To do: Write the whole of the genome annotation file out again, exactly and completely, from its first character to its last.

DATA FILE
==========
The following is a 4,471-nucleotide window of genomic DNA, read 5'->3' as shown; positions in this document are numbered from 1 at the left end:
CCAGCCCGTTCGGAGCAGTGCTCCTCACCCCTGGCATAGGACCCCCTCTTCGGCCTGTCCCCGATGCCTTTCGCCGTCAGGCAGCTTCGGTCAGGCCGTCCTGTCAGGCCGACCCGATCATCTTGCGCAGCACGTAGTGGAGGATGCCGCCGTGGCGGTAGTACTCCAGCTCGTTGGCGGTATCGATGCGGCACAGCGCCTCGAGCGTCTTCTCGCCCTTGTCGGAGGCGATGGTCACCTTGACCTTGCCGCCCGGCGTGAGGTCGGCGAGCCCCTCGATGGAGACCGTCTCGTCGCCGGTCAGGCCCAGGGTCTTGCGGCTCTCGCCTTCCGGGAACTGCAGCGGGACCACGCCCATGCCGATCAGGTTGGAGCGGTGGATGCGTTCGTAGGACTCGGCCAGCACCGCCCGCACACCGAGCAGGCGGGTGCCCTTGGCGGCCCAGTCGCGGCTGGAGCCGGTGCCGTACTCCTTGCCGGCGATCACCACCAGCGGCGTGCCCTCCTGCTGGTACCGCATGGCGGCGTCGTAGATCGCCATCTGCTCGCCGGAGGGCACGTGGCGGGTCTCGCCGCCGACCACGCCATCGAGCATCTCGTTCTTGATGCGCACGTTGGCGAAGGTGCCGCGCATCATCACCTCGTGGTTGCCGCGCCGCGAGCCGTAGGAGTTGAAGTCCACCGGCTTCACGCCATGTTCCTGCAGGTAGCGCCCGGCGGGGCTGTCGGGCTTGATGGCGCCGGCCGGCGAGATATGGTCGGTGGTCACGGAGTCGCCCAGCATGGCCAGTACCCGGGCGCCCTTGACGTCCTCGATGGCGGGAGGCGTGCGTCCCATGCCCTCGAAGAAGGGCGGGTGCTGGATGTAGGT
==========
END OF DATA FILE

The following is a 4,471-nucleotide window of genomic DNA, read 5'->3' as shown; positions in this document are numbered from 1 at the left end:
CCAGCCCGTTCGGAGCAGTGCTCCTCACCCCTGGCATAGGACCCCCTCTTCGGCCTGTCCCCGATGCCTTTCGCCGTCAGGCAGCTTCGGTCAGGCCGTCCTGTCAGGCCGACCCGATCATCTTGCGCAGCACGTAGTGGAGGATGCCGCCGTGGCGGTAGTACTCCAGCTCGTTGGCGGTATCGATGCGGCACAGCGCCTCGAGCGTCTTCTCGCCCTTGTCGGAGGCGATGGTCACCTTGACCTTGCCGCCCGGCGTGAGGTCGGCGAGCCCCTCGATGGAGACCGTCTCGTCGCCGGTCAGGCCCAGGGTCTTGCGGCTCTCGCCTTCCGGGAACTGCAGCGGGACCACGCCCATGCCGATCAGGTTGGAGCGGTGGATGCGTTCGTAGGACTCGGCCAGCACCGCCCGCACACCGAGCAGGCGGGTGCCCTTGGCGGCCCAGTCGCGGCTGGAGCCGGTGCCGTACTCCTTGCCGGCGATCACCACCAGCGGCGTGCCCTCCTGCTGGTACCGCATGGCGGCGTCGTAGATCGCCATCTGCTCGCCGGAGGGCACGTGGCGGGTCTCGCCGCCGACCACGCCATCGAGCATCTCGTTCTTGATGCGCACGTTGGCGAAGGTGCCGCGCATCATCACCTCGTGGTTGCCGCGCCGCGAGCCGTAGGAGTTGAAGTCCACCGGCTTCACGCCATGTTCCTGCAGGTAGCGCCCGGCGGGGCTGTCGGGCTTGATGGCGCCGGCCGGCGAGATATGGTCGGTGGTCACGGAGTCGCCCAGCATGGCCAGTACCCGGGCGCCCTTGACGTCCTCGATGGCGGGAGGCGTGCGTCCCATGCCCTCGAAGAAGGGCGGGTGCTGGATGTAGGT